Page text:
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BERLIN 2018 Shorts

Maike Mia Höhne • Curator, Berlinale Shorts

“The future is here. The short form has a lot more to offer!”


- BERLIN 2018: Maike Mia Höhne, curator of Berlinale Shorts, gave us an insight into what we can look forward to in this year’s programme

Maike Mia Höhne  • Curator, Berlinale Shorts
(© Sarah Bernhard)

Berlinale Shorts has always been a crucial part of the Berlin Film Festival, offering a series of competition films that push the boundaries of cinematic language. While the competition celebrates the power of the short form in its own right, many previous winners of the Golden Bear for Best Short have gone on to become a powerful presence in the world of features. Amongst them are Palme d’Or winner Ruben Östlund (who won in 2010 for his short Incident by a Bank) and Romanian auteur Cristi Puiu.

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Cineuropa talked to Maike Mia Höhne, the curator of Berlinale Shorts, about what we can look forward to in this year’s programme as well as what still excites her about the short form.

Cineuropa: What can we look forward to at Berlinale Shorts 2018?
Maike Mia Höhne: One of our programme’s great strengths is that we get the chance to hear many voices from very diverse realities. In their works, the filmmakers present strategies for self-empowerment. In Russa (Portugal), co-directors João Salaviza and Ricardo Alves Jr tell of the consequences of the inhumanity of the property market, that gold rush of the 21st century. What does it mean when, time and again, people are forced out of their neighbourhoods to make way for society’s most powerful? In Alma Bandida by Marco Antônio Pereira, a young man searches for gems in a pit. These treasures are a synonym for another life – different from the one he is leading on the edge of the Brazilian rainforest. And yes, films are gems, too, wishes and hopes shining out from the big screen!

There are a number of Portuguese films in the competition. What do you think it is about Portuguese cinema that enables it to experience such a ‘golden age’ of short films?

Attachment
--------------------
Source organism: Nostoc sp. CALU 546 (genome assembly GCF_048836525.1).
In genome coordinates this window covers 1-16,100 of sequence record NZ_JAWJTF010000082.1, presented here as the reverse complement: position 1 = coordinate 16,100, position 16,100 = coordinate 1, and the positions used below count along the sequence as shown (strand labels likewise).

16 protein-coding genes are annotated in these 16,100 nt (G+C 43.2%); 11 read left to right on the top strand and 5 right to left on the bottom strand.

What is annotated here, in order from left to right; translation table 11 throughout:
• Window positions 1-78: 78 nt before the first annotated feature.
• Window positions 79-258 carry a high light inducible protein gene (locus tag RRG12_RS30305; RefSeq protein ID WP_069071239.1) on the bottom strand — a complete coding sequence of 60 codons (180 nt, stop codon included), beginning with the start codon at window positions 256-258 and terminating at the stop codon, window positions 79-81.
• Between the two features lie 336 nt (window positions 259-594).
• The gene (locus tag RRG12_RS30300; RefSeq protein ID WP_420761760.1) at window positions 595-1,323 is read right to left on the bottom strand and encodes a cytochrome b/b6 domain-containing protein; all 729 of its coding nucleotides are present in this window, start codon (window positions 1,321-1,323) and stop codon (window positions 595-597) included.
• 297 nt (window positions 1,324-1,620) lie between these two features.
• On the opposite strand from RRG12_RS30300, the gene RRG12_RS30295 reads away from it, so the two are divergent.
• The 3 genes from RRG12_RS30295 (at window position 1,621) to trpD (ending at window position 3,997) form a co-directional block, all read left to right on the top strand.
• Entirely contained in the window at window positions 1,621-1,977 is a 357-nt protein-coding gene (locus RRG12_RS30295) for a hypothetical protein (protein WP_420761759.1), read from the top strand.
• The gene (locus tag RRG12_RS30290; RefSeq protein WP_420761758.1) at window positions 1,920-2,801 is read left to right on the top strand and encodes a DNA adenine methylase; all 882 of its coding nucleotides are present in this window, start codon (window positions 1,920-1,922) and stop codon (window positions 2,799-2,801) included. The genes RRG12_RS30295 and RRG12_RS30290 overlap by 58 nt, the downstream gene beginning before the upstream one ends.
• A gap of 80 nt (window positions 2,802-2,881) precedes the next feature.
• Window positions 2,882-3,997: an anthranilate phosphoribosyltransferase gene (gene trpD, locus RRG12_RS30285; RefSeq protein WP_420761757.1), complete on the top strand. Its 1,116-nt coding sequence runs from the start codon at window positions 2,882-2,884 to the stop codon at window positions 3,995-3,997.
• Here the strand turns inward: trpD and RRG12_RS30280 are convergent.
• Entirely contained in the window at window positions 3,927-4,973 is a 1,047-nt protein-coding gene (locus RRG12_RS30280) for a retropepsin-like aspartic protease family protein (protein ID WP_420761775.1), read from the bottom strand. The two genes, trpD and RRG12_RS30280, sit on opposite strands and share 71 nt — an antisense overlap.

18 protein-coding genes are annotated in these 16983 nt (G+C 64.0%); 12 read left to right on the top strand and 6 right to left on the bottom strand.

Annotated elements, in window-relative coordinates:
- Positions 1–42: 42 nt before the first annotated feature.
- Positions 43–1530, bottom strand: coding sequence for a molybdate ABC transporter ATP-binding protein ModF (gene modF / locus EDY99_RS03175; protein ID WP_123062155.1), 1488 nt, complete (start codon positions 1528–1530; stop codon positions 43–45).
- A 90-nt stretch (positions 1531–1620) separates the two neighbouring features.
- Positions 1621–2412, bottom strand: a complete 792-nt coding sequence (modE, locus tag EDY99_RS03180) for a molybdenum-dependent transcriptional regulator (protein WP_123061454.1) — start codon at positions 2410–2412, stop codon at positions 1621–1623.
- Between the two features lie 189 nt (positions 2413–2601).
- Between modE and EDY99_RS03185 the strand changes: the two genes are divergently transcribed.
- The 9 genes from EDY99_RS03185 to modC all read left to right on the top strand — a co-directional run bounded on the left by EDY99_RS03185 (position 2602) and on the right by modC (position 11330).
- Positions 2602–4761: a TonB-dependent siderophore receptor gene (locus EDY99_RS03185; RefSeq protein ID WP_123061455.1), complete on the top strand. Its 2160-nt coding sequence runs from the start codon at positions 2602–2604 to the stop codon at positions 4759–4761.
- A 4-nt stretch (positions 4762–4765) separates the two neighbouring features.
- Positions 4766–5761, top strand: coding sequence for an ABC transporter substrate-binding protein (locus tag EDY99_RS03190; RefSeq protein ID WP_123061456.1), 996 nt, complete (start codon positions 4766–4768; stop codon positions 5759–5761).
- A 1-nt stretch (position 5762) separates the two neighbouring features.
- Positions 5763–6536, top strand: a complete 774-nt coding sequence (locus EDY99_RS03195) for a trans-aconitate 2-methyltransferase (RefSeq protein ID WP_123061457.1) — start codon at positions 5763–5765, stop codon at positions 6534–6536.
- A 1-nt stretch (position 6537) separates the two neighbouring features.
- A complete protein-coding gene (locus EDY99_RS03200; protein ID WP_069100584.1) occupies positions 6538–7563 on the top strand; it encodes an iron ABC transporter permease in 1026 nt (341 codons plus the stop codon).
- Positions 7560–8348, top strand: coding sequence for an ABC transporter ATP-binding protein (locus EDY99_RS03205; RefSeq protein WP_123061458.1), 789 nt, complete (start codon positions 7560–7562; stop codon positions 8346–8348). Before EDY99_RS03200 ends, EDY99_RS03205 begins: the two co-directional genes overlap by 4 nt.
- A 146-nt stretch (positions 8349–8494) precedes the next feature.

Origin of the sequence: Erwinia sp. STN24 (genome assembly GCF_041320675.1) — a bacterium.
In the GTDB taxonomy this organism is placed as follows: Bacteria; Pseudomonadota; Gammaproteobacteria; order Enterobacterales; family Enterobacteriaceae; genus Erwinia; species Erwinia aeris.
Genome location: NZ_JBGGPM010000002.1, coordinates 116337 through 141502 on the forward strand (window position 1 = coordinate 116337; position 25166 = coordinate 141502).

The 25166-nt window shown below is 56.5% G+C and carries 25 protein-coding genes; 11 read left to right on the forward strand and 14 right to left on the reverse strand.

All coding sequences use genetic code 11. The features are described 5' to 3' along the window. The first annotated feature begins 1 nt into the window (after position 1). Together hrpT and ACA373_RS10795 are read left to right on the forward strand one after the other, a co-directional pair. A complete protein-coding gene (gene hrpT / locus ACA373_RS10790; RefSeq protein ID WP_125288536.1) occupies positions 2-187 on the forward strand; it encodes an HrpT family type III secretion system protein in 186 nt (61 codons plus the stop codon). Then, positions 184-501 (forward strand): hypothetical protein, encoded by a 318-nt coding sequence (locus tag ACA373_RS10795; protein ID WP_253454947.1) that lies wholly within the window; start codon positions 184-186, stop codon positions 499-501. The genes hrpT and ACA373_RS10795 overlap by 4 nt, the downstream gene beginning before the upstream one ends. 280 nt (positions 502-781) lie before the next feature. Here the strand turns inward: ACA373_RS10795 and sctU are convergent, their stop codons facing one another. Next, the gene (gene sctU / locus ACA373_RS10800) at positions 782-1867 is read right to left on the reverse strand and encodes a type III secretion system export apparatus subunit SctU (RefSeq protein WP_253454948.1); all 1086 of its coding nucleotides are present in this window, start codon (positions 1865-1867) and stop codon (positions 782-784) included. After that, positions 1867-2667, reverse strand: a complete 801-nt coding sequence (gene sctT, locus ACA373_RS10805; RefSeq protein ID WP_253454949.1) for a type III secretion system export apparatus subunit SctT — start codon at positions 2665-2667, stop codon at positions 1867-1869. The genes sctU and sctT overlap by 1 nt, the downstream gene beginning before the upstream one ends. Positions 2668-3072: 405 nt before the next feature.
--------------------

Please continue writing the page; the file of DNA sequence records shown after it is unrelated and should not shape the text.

I guess you’re referring to the shininess of the three Golden Bears that have been won over the last seven years for short films by Portuguese directors: Rafa, Balada De Um Batráquio and Ciudade Pequena. They are all fictional movies, making it very clear that there are no limits in fiction. An essay film can include performative elements. What I personally find very interesting is this approach – to understand the power of fiction and free oneself from supposed rules when it comes to telling a story. Success is an interesting form of empowerment, to be encouraged to find that your own way of storytelling might be of interest to many more people.

What kinds of things excite you about short film?
Poems, haiku and miniatures. There are many ways to describe the core of the form. Reading a poem, watching a short, followed by a flash of inspiration, the beauty of being taken away. That is what happens to me. I get inspired to think of a new language, combination, programme, an ephemeral sculpture – a programme with more films, which in the end leads to a new level of understanding of the human condition, or simply the present. The short form inspires me. That is why I really love working with it so much. Rethinking is possible because history meets the present, and all in 80 minutes or 200 minutes, for example. Dropping yourself into the ocean of many ideas leads to new dimensions. 

Is it a difficult task to make the shorts stand out at the Berlinale, when there are so many other things going on? How do you strive to give them their own space within the general chaos of an A-list film festival?
Going to a festival is always about making decisions, so people decide what they want to do. Many people decide to watch the shorts at the Berlinale. Screenings of short films at the Berlinale are always sold out, and there is a wonderful energy and spirit in the cinemas. Instead of chaos, I see many people in the cinemas, alleys, all around. Everyone wants to be part of the very special moment when a film is being screened for the first time in front of an audience. This is part of the power of an A-list film festival. We use this power to enlighten people about the beauty of shorts within well-curated programmes, transporting the single film to a higher level within the context of more films.

In general, do you think the short-film scene is healthy at the moment?
Yes, absolutely. Many festivals reflect people’s need for and delight in getting inspired. Culture is the tool to understand the world and oneself. So yes, the short form is a big part of it. Many festivals are also directly engaged in bringing children to the cinemas from an early age. I personally believe, accepting the challenge of a digitised future, that film and filmmaking must be included in the curriculum. It’s a tool for everyone working in art and education. At the moment, we are working on bringing it to the schools. The future is here. The short form has a lot more to offer!

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